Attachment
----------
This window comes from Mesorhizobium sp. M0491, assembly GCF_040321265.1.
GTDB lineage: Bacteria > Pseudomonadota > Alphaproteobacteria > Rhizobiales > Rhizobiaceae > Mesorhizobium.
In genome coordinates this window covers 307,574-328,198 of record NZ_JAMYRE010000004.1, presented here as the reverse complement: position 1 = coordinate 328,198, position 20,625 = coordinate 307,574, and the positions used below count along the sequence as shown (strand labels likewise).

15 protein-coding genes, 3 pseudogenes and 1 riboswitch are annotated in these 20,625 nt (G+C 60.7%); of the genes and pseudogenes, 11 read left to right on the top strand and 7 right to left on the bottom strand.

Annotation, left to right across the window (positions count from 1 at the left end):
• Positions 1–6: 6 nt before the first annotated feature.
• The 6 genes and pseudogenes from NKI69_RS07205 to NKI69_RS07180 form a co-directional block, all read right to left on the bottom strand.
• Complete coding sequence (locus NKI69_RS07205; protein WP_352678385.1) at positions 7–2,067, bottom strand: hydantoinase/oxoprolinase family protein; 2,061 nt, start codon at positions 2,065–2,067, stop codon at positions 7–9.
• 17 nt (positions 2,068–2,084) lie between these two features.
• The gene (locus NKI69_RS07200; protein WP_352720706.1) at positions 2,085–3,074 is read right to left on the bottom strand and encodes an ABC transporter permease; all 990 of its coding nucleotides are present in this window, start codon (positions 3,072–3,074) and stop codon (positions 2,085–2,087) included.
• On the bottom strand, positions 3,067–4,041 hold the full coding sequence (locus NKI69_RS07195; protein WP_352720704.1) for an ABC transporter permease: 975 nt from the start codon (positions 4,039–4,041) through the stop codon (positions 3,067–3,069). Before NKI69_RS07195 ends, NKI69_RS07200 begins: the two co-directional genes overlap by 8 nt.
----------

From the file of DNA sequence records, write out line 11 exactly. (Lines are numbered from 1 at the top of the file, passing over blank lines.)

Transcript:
• On the bottom strand, positions 3,067–4,041 hold the full coding sequence (locus NKI69_RS07195; protein WP_352720704.1) for an ABC transporter permease: 975 nt from the start codon (positions 4,039–4,041) through the stop codon (positions 3,067–3,069). Before NKI69_RS07195 ends, NKI69_RS07200 begins: the two co-directional genes overlap by 8 nt.